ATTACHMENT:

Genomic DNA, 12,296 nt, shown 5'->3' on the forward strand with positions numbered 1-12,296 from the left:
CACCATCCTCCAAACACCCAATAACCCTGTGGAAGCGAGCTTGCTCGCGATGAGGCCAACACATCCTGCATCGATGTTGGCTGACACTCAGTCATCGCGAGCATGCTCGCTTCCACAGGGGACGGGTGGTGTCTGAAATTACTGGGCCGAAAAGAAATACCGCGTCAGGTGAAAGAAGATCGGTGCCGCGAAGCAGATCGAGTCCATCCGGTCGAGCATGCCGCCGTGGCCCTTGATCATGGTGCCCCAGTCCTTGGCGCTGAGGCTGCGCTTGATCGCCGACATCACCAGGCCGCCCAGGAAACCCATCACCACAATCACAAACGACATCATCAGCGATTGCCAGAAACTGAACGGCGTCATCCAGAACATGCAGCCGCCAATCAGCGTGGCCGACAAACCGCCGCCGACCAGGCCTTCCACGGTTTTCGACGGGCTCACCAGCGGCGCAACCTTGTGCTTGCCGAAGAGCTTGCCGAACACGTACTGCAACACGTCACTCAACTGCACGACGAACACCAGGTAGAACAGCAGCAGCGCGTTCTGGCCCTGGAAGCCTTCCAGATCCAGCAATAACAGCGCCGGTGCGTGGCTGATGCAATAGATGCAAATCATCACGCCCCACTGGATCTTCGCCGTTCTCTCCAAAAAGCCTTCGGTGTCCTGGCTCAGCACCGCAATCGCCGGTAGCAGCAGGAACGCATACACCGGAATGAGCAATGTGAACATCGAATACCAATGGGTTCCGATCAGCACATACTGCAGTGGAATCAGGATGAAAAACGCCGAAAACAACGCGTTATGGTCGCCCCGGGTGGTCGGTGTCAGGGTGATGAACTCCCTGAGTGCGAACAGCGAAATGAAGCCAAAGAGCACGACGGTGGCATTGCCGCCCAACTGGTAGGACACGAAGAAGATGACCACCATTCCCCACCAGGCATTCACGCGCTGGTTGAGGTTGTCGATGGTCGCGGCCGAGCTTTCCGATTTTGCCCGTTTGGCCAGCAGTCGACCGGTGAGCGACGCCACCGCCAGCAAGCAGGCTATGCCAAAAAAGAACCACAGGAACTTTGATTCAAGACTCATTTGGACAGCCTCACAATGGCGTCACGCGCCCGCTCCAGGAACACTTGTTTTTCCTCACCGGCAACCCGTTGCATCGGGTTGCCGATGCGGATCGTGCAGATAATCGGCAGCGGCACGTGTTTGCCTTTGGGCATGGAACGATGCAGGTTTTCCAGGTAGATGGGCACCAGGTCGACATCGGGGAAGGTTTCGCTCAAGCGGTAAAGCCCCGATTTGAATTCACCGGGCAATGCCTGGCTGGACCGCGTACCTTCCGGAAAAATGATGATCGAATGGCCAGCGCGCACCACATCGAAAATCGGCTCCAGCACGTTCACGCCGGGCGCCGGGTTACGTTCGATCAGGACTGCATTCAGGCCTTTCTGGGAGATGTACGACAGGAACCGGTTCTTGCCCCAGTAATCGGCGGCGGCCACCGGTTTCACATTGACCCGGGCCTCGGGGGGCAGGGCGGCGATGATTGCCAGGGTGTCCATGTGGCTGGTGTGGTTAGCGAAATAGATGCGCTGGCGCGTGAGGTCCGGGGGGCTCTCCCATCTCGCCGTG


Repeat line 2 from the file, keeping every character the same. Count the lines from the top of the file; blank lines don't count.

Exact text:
CACCATCCTCCAAACACCCAATAACCCTGTGGAAGCGAGCTTGCTCGCGATGAGGCCAACACATCCTGCATCGATGTTGGCTGACACTCAGTCATCGCGAGCATGCTCGCTTCCACAGGGGACGGGTGGTGTCTGAAATTACTGGGCCGAAAAGAAATACCGCGTCAGGTGAAAGAAGATCGGTGCCGCGAAGCAGATCGAGTCCATCCGGTCGAGCATGCCGCCGTGGCCCTTGATCATGGTGCCCCAGTCCTTGGCGCTGAGGCTGCGCTTGATCGCCGACATCACCAGGCCGCCCAGGAAACCCATCACCACAATCACAAACGACATCATCAGCGATTGCCAGAAACTGAACGGCGTCATCCAGAACATGCAGCCGCCAATCAGCGTGGCCGACAAACCGCCGCCGACCAGGCCTTCCACGGTTTTCGACGGGCTCACCAGCGGCGCAACCTTGTGCTTGCCGAAGAGCTTGCCGAACACGTACTGCAACACGTCACTCAACTGCACGACGAACACCAGGTAGAACAGCAGCAGCGCGTTCTGGCCCTGGAAGCCTTCCAGATCCAGCAATAACAGCGCCGGTGCGTGGCTGATGCAATAGATGCAAATCATCACGCCCCACTGGATCTTCGCCGTTCTCTCCAAAAAGCCTTCGGTGTCCTGGCTCAGCACCGCAATCGCCGGTAGCAGCAGGAACGCATACACCGGAATGAGCAATGTGAACATCGAATACCAATGGGTTCCGATCAGCACATACTGCAGTGGAATCAGGATGAAAAACGCCGAAAACAACGCGTTATGGTCGCCCCGGGTGGTCGGTGTCAGGGTGATGAACTCCCTGAGTGCGAACAGCGAAATGAAGCCAAAGAGCACGACGGTGGCATTGCCGCCCAACTGGTAGGACACGAAGAAGATGACCACCATTCCCCACCAGGCATTCACGCGCTGGTTGAGGTTGTCGATGGTCGCGGCCGAGCTTTCCGATTTTGCCCGTTTGGCCAGCAGTCGACCGGTGAGCGACGCCACCGCCAGCAAGCAGGCTATGCCAAAAAAGAACCACAGGAACTTTGATTCAAGACTCATTTGGACAGCCTCACAATGGCGTCACGCGCCCGCTCCAGGAACACTTGTTTTTCCTCACCGGCAACCCGTTGCATCGGGTTGCCGATGCGGATCGTGCAGATAATCGGCAGCGGCACGTGTTTGCCTTTGGGCATGGAACGATGCAGGTTTTCCAGGTAGATGGGCACCAGGTCGACATCGGGGAAGGTTTCGCTCAAGCGGTAAAGCCCCGATTTGAATTCACCGGGCAATGCCTGGCTGGACCGCGTACCTTCCGGAAAAATGATGATCGAATGGCCAGCGCGCACCACATCGAAAATCGGCTCCAGCACGTTCACGCCGGGCGCCGGGTTACGTTCGATCAGGACTGCATTCAGGCCTTTCTGGGAGATGTACGACAGGAACCGGTTCTTGCCCCAGTAATCGGCGGCGGCCACCGGTTTCACATTGACCCGGGCCTCGGGGGGCAGGGCGGCGATGATTGCCAGGGTGTCCATGTGGCTGGTGTGGTTAGCGAAATAGATGCGCTGGCGCGTGAGGTCCGGGGGGCTCTCCCATCTCGCCGTG